Over 225,500 home owners will see a jump in their mortgages from today if they had been qualifying for tax relief at source.
The mortgage interest relief was due to be abolished entirely in 2017 but was extended until the end of 2020.
The average relief per year on a €250,000 mortgage for a couple is around €1,857, according to CEO of the Irish Mortgage Holders Organisation, David Hall.
This means that some people could see their mortgage payments jump by €150 per month or more.
The Department of Finance confirmed to the Irish Mirror that based on current data the number of mortgage accounts that will no longer be in receipt of the relief from today is 225,532.
But it was always being phased out.
The lender gave the tax relief by either reducing the monthly mortgage payment or as a credit back into a mortgage funding account.
A spokesman for the Department said: “The relief has expired for mortgages taken out prior to 2004 and ceased for new borrowings from January 2013.
“The residual Mortgage Interest Relief is therefore only available on qualifying mortgage loans taken out between 2004 and 2012 and has been phased out for the remaining recipients on a tapered basis to alleviate the potential financial difficulties of the ‘cliff’ that may arise if the relief was removed in a single year.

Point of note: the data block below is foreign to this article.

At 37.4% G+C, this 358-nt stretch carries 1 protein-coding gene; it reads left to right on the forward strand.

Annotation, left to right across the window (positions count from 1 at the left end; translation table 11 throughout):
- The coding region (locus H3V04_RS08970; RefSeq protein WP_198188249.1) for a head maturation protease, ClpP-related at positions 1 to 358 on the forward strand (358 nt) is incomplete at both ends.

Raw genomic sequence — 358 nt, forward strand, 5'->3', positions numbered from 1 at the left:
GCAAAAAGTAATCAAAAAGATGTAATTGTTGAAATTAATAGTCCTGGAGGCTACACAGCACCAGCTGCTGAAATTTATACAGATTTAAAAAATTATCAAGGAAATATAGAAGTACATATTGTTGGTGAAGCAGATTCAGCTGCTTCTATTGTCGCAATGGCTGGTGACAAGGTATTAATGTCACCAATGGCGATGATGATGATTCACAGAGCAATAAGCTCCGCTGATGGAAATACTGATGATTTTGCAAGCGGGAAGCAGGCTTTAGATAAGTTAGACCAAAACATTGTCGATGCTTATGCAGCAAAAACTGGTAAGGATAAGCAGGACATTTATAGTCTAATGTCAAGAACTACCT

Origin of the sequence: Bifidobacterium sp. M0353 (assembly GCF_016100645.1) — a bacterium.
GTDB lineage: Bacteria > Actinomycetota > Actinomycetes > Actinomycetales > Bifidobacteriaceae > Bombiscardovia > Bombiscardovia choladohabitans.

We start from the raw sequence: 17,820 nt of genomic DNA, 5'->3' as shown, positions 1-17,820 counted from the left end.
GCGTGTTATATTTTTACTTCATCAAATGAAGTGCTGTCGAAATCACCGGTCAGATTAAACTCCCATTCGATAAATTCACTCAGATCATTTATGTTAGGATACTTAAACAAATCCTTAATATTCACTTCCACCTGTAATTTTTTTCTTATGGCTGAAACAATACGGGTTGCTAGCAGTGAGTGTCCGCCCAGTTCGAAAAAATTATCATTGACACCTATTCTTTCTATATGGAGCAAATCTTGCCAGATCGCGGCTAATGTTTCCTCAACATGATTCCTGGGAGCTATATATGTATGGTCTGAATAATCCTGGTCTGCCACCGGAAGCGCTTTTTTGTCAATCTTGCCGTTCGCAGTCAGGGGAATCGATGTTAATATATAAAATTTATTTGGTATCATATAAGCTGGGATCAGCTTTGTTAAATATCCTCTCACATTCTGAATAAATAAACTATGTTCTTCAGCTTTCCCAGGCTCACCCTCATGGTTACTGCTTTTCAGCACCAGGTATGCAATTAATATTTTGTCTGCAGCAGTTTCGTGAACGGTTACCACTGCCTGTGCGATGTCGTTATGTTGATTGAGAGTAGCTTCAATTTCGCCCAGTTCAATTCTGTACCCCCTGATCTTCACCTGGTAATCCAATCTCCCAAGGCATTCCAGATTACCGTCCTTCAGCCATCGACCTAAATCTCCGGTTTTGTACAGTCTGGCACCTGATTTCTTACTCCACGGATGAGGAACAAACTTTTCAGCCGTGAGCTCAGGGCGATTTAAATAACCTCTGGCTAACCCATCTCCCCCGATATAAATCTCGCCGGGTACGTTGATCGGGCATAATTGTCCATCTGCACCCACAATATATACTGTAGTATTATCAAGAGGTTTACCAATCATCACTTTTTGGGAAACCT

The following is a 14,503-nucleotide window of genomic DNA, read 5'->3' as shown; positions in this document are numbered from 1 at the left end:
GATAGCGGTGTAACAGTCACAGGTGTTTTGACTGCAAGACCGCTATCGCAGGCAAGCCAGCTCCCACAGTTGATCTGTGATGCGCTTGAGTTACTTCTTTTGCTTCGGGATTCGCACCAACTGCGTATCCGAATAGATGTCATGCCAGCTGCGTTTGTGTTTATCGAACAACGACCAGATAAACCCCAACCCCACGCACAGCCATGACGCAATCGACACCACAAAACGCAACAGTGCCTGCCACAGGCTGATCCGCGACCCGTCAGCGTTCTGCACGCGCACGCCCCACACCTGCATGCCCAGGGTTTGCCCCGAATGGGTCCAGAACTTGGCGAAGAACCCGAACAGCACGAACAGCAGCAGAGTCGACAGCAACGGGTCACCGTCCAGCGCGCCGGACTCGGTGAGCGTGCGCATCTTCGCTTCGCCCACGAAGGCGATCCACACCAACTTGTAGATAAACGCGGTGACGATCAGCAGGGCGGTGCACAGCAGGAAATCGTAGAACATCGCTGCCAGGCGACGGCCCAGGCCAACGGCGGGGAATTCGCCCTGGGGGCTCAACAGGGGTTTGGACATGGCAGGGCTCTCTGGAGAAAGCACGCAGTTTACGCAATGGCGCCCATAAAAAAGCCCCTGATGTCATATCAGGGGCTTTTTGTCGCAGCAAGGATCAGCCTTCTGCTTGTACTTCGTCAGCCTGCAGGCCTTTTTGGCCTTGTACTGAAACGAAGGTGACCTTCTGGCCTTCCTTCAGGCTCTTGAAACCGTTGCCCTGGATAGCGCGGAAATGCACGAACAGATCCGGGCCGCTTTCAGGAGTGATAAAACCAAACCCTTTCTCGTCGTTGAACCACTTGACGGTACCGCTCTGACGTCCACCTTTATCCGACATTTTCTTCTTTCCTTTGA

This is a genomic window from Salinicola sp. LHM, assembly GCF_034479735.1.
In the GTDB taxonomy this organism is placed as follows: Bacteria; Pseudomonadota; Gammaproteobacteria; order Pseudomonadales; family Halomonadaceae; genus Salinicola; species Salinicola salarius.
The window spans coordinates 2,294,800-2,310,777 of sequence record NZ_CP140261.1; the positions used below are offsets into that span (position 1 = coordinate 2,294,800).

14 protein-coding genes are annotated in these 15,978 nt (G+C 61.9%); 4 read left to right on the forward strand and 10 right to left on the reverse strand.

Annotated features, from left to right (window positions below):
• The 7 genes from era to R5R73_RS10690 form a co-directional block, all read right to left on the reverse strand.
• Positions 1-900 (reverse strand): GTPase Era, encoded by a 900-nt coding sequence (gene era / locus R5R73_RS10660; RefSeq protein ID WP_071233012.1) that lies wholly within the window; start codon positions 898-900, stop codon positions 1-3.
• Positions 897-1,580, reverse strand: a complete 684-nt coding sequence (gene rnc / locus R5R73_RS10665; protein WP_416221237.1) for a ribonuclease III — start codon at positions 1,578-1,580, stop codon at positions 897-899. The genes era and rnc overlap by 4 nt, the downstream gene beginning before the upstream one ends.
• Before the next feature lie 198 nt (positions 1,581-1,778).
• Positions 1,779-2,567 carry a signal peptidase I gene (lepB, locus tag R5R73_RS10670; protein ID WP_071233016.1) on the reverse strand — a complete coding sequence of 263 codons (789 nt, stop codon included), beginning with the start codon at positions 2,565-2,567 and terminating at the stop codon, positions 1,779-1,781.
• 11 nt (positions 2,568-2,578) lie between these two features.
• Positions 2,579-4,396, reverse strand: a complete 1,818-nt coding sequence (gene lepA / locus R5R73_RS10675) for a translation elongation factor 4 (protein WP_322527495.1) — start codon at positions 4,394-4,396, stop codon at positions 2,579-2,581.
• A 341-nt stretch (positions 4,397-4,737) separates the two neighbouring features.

“In 2019, 50% of the interest on a relevant loan qualified for relief while for 2020 the amount was tapered to 25% and will cease from 1 January in 2021, as legislated for in Finance Act 2017.”
Mr Hall said he hoped this was an oversight by the Department given thousands of people had lost their jobs during the pandemic and are uncertain about their future.
And said there should have been a reminder to people availing of it.
He said the decision should be reversed and was a nail in the coffin to already vulnerable families.
He said: “It’s a nail in the coffin to those at the end of a horrible year to be grappling with their own health in a pandemic, with an uncertain future and now to cap all that off they’re now faced with an additional increase and charge on their mortgage.
“And this in circumstances where you don’t have a job and not sure about the future will only put you into mortgage arrears faster and gives you a higher amount to repay.”
The Finance department said The decision to abolish Mortgage Interest Relief was prompted by the view that relief effectively becomes priced-in to the purchase price of the property.
Sign up for our newsletter today!
Simply pop your e-mail into the box at the top of this article (this won’t work while using the Irish Mirror app) and get all the latest news and entertainment direct to you
Every day we’ll send you a roundup e-mail of all the latest news. Local Irish news, UK and international news, local and national Sport and entertainment news , all in one handy e-mail.
You can unsubscribe from this service at any time. And rest assured that your data will not be shared with any other party.
The spokesman added: “Research by the ESRI contends that demand-side oriented tax incentives that target home buyers, such as Mortgage Interest Relief, are likely to result in increased house prices with a limited increase in supply and thus the home purchaser is unlikely to end up as a net beneficiary.
“Revenue has advised that the cost of relief in 2019 was approximately €60 million. The projected cost for 2020 is in the order of €35 million.”